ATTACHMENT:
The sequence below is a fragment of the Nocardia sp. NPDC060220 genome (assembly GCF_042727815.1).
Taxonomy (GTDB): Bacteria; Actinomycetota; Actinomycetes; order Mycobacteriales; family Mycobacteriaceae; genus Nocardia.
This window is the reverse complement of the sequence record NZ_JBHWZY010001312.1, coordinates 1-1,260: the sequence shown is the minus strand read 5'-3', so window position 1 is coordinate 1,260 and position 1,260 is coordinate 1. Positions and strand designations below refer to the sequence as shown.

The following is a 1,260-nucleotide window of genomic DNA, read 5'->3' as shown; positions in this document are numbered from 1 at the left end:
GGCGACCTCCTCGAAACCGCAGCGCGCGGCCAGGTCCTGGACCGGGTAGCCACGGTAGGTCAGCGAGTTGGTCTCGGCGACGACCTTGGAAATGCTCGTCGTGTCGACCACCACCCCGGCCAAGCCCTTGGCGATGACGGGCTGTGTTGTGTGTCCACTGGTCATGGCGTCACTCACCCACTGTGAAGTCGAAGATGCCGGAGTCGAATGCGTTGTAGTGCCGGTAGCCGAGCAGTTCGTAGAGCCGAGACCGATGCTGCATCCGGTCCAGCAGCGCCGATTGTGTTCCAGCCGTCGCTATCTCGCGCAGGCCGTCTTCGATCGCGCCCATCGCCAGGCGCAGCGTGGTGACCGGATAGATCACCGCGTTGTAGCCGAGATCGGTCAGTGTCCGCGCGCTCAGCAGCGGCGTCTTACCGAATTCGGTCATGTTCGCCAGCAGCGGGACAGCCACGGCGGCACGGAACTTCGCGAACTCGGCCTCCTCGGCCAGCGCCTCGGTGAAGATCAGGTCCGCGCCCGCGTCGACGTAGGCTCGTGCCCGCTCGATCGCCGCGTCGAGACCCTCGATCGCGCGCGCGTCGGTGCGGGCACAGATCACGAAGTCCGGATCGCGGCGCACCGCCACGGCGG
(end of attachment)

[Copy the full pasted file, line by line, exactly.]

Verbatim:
The sequence below is a fragment of the Nocardia sp. NPDC060220 genome (assembly GCF_042727815.1).
Taxonomy (GTDB): Bacteria; Actinomycetota; Actinomycetes; order Mycobacteriales; family Mycobacteriaceae; genus Nocardia.
This window is the reverse complement of the sequence record NZ_JBHWZY010001312.1, coordinates 1-1,260: the sequence shown is the minus strand read 5'-3', so window position 1 is coordinate 1,260 and position 1,260 is coordinate 1. Positions and strand designations below refer to the sequence as shown.

The following is a 1,260-nucleotide window of genomic DNA, read 5'->3' as shown; positions in this document are numbered from 1 at the left end:
GGCGACCTCCTCGAAACCGCAGCGCGCGGCCAGGTCCTGGACCGGGTAGCCACGGTAGGTCAGCGAGTTGGTCTCGGCGACGACCTTGGAAATGCTCGTCGTGTCGACCACCACCCCGGCCAAGCCCTTGGCGATGACGGGCTGTGTTGTGTGTCCACTGGTCATGGCGTCACTCACCCACTGTGAAGTCGAAGATGCCGGAGTCGAATGCGTTGTAGTGCCGGTAGCCGAGCAGTTCGTAGAGCCGAGACCGATGCTGCATCCGGTCCAGCAGCGCCGATTGTGTTCCAGCCGTCGCTATCTCGCGCAGGCCGTCTTCGATCGCGCCCATCGCCAGGCGCAGCGTGGTGACCGGATAGATCACCGCGTTGTAGCCGAGATCGGTCAGTGTCCGCGCGCTCAGCAGCGGCGTCTTACCGAATTCGGTCATGTTCGCCAGCAGCGGGACAGCCACGGCGGCACGGAACTTCGCGAACTCGGCCTCCTCGGCCAGCGCCTCGGTGAAGATCAGGTCCGCGCCCGCGTCGACGTAGGCTCGTGCCCGCTCGATCGCCGCGTCGAGACCCTCGATCGCGCGCGCGTCGGTGCGGGCACAGATCACGAAGTCCGGATCGCGGCGCACCGCCACGGCGG